“I remember, I was eating an apple at one point, and I put it on the tire of our armored vehicle when we had stopped somewhere. A child picked it up and it was like gold to them – an eaten apple core. It wakes you up to how fortunate we are in Canada and how unfortunate some circumstances are and how much help people need,” she says.

Entrepreneurial drive
In addition to everything she already has on the go in her daily life, Nanette also owns and operates three small businesses – including one that’s a joint venture with her two young daughters – and she aspires to pursue even more opportunities.

“The businesses I currently run include direct sales, home-based businesses related to whole foods and whole plant supplementation that align well with my focus on health and wellness as a medic,” says Nanette. “I also have a business with my eight and six-year-old daughters. That one’s called ‘Glitter and Glue Creations’ and we make crafts and sell them at farmers’ markets.”

Nanette plans to use some of the $45,000 prize that accompanies the Sobey award to support her current business ventures, but she’s also setting some of the money aside to invest in future endeavours.

“To be honest, I feel like I’m just beginning this journey,” she says. “I want to allow for growth by squirrelling a chunk of it aside so that once I do hone-in on exactly where I’m meant to be and what my purpose is business-wise, I’ll have it in the future to help me.”

Finding a home at MSVU
Nanette made her way to MSVU after being stationed in Halifax in 2018 and exploring local options for business degrees. She is in the process of transitioning from serving as a medic to health services management within the Canadian Armed Forces, with her new role requiring a Bachelor of Business Administration degree.

“It’s worked out really well that I landed in this program, because it’s ignited a lot of passion in me and I kind of feel like I found my home,” she says of being at MSVU. “I really love the small hometown feel of the campus and the small classes. Once I entered into the program, I was truly impressed by all it had to offer. The faculty in the business program are very supportive, and the university is extremely forthcoming with opportunities and assistance everywhere.”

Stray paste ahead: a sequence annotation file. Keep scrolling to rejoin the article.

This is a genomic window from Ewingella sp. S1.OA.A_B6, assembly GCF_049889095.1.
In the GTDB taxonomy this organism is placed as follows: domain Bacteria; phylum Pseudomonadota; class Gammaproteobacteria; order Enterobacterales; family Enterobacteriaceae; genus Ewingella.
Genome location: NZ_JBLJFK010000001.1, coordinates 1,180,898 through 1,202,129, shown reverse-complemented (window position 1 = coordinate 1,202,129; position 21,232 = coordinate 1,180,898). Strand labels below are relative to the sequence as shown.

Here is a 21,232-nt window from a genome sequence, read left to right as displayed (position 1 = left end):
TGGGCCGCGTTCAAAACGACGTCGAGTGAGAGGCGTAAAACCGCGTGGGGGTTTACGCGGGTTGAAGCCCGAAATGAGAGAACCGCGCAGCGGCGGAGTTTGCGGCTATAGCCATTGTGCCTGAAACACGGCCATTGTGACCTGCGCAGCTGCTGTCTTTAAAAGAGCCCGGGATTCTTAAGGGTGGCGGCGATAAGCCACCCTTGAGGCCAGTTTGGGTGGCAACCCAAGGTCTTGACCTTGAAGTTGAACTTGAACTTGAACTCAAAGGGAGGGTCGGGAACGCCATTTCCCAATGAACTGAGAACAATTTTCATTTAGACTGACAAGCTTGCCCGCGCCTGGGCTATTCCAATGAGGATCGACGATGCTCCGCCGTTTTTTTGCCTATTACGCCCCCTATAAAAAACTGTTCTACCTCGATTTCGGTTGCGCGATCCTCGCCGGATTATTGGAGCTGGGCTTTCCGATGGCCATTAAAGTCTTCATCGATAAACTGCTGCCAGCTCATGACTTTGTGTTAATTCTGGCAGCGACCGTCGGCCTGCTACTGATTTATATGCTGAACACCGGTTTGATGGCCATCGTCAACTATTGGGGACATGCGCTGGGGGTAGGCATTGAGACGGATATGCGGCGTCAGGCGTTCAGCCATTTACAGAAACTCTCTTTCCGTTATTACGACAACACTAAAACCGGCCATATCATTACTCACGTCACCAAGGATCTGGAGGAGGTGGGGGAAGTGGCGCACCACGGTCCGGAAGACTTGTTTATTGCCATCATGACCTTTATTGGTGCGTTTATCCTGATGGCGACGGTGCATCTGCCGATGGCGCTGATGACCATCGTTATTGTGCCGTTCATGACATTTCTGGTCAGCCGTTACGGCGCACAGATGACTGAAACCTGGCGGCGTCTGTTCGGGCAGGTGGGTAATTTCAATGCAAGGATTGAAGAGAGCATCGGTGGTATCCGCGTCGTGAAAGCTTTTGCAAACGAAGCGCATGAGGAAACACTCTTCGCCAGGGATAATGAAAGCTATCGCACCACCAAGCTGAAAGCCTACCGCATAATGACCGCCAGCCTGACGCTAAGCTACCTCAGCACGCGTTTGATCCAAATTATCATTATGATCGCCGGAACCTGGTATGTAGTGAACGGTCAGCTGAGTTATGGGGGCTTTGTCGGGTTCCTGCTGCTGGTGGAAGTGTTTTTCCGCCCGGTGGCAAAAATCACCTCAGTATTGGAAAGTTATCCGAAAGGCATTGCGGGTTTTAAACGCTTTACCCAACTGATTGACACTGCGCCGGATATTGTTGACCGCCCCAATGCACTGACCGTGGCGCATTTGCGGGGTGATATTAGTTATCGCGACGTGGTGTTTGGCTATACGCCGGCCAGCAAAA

Focus on family and purpose
As the mother of eight-year-old Scarlet, six-year-old Ruby Lew, four-year old Chet, and two-year-old Theodore, it’s clear that family is a priority for Nanette.

“My family is my biggest influence. That includes my children and husband, of course, but also my parents, my grandparents and my siblings,” she says. “My grandparents were all kind of entrepreneurs themselves, and my parents were extremely supportive. I also have four siblings, and they’ve all had a huge impact on my life.”

As for what comes next, Nanette says, “I’m very proud of my military service and I still have probably five years ahead of me, if not more, depending on where life takes me. I’m trying to discover what will meet my pursuit of life’s purpose the most. I know that I need to have a human impact. So, for now, I’m trying to figure out what business model or business plan is going to serve both me and the community I live in the most.”